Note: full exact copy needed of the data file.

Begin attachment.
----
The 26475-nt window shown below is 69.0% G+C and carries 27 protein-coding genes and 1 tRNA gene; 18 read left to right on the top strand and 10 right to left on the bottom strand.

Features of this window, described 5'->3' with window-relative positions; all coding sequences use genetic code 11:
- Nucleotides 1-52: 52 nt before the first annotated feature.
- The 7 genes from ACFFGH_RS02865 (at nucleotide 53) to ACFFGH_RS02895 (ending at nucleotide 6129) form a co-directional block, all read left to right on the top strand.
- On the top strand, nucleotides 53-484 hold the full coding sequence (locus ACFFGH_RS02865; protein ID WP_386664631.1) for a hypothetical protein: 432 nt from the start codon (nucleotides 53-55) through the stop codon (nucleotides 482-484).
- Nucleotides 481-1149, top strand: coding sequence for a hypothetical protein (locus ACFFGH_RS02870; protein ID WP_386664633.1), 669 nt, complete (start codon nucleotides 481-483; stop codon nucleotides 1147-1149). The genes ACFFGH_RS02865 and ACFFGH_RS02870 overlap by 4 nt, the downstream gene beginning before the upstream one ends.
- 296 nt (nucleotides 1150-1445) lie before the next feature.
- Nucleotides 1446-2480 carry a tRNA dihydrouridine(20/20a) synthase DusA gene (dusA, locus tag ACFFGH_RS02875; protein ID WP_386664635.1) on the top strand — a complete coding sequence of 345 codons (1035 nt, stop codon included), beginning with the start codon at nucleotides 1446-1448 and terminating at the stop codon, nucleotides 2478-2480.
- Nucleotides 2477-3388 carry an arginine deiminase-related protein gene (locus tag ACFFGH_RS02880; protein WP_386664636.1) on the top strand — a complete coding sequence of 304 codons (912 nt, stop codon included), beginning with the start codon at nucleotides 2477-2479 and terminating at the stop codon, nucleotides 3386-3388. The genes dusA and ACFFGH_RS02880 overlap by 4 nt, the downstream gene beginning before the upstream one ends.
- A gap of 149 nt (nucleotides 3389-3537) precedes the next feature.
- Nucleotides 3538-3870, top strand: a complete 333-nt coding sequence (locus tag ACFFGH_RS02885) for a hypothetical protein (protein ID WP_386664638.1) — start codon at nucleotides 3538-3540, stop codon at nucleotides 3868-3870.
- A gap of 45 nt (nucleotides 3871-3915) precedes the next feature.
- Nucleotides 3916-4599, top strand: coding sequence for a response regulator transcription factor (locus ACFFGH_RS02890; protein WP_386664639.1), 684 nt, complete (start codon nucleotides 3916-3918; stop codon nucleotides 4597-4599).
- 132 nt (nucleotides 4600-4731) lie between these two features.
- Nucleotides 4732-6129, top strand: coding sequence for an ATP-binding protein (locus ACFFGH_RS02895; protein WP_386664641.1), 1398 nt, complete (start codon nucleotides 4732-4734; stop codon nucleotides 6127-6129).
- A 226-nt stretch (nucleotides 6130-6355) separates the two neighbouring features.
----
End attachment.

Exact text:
The 26475-nt window shown below is 69.0% G+C and carries 27 protein-coding genes and 1 tRNA gene; 18 read left to right on the top strand and 10 right to left on the bottom strand.

Features of this window, described 5'->3' with window-relative positions; all coding sequences use genetic code 11:
- Nucleotides 1-52: 52 nt before the first annotated feature.
- The 7 genes from ACFFGH_RS02865 (at nucleotide 53) to ACFFGH_RS02895 (ending at nucleotide 6129) form a co-directional block, all read left to right on the top strand.
- On the top strand, nucleotides 53-484 hold the full coding sequence (locus ACFFGH_RS02865; protein ID WP_386664631.1) for a hypothetical protein: 432 nt from the start codon (nucleotides 53-55) through the stop codon (nucleotides 482-484).
- Nucleotides 481-1149, top strand: coding sequence for a hypothetical protein (locus ACFFGH_RS02870; protein ID WP_386664633.1), 669 nt, complete (start codon nucleotides 481-483; stop codon nucleotides 1147-1149). The genes ACFFGH_RS02865 and ACFFGH_RS02870 overlap by 4 nt, the downstream gene beginning before the upstream one ends.
- 296 nt (nucleotides 1150-1445) lie before the next feature.
- Nucleotides 1446-2480 carry a tRNA dihydrouridine(20/20a) synthase DusA gene (dusA, locus tag ACFFGH_RS02875; protein ID WP_386664635.1) on the top strand — a complete coding sequence of 345 codons (1035 nt, stop codon included), beginning with the start codon at nucleotides 1446-1448 and terminating at the stop codon, nucleotides 2478-2480.
- Nucleotides 2477-3388 carry an arginine deiminase-related protein gene (locus tag ACFFGH_RS02880; protein WP_386664636.1) on the top strand — a complete coding sequence of 304 codons (912 nt, stop codon included), beginning with the start codon at nucleotides 2477-2479 and terminating at the stop codon, nucleotides 3386-3388. The genes dusA and ACFFGH_RS02880 overlap by 4 nt, the downstream gene beginning before the upstream one ends.
- A gap of 149 nt (nucleotides 3389-3537) precedes the next feature.
- Nucleotides 3538-3870, top strand: a complete 333-nt coding sequence (locus tag ACFFGH_RS02885) for a hypothetical protein (protein ID WP_386664638.1) — start codon at nucleotides 3538-3540, stop codon at nucleotides 3868-3870.
- A gap of 45 nt (nucleotides 3871-3915) precedes the next feature.
- Nucleotides 3916-4599, top strand: coding sequence for a response regulator transcription factor (locus ACFFGH_RS02890; protein WP_386664639.1), 684 nt, complete (start codon nucleotides 3916-3918; stop codon nucleotides 4597-4599).
- 132 nt (nucleotides 4600-4731) lie between these two features.
- Nucleotides 4732-6129, top strand: coding sequence for an ATP-binding protein (locus ACFFGH_RS02895; protein WP_386664641.1), 1398 nt, complete (start codon nucleotides 4732-4734; stop codon nucleotides 6127-6129).
- A 226-nt stretch (nucleotides 6130-6355) separates the two neighbouring features.